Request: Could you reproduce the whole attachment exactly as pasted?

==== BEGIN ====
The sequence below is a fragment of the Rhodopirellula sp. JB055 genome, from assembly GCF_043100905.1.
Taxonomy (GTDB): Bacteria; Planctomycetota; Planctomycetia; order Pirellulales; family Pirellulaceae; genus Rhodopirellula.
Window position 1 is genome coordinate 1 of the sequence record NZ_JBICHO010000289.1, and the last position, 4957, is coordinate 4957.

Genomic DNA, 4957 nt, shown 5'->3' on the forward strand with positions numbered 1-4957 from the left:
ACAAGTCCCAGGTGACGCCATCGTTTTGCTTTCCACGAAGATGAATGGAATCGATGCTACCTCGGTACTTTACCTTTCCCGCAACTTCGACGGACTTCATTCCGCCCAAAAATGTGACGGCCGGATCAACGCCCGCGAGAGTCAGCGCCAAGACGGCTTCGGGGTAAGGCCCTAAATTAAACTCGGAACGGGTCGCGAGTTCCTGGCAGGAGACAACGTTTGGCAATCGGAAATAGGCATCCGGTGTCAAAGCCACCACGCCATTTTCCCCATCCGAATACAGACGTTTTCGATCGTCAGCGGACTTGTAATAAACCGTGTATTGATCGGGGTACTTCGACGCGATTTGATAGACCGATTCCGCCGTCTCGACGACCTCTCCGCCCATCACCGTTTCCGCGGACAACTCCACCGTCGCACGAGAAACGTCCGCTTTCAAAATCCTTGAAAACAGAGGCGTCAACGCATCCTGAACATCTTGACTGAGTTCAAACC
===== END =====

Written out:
The sequence below is a fragment of the Rhodopirellula sp. JB055 genome, from assembly GCF_043100905.1.
Taxonomy (GTDB): Bacteria; Planctomycetota; Planctomycetia; order Pirellulales; family Pirellulaceae; genus Rhodopirellula.
Window position 1 is genome coordinate 1 of the sequence record NZ_JBICHO010000289.1, and the last position, 4957, is coordinate 4957.

Genomic DNA, 4957 nt, shown 5'->3' on the forward strand with positions numbered 1-4957 from the left:
ACAAGTCCCAGGTGACGCCATCGTTTTGCTTTCCACGAAGATGAATGGAATCGATGCTACCTCGGTACTTTACCTTTCCCGCAACTTCGACGGACTTCATTCCGCCCAAAAATGTGACGGCCGGATCAACGCCCGCGAGAGTCAGCGCCAAGACGGCTTCGGGGTAAGGCCCTAAATTAAACTCGGAACGGGTCGCGAGTTCCTGGCAGGAGACAACGTTTGGCAATCGGAAATAGGCATCCGGTGTCAAAGCCACCACGCCATTTTCCCCATCCGAATACAGACGTTTTCGATCGTCAGCGGACTTGTAATAAACCGTGTATTGATCGGGGTACTTCGACGCGATTTGATAGACCGATTCCGCCGTCTCGACGACCTCTCCGCCCATCACCGTTTCCGCGGACAACTCCACCGTCGCACGAGAAACGTCCGCTTTCAAAATCCTTGAAAACAGAGGCGTCAACGCATCCTGAACATCTTGACTGAGTTCAAACC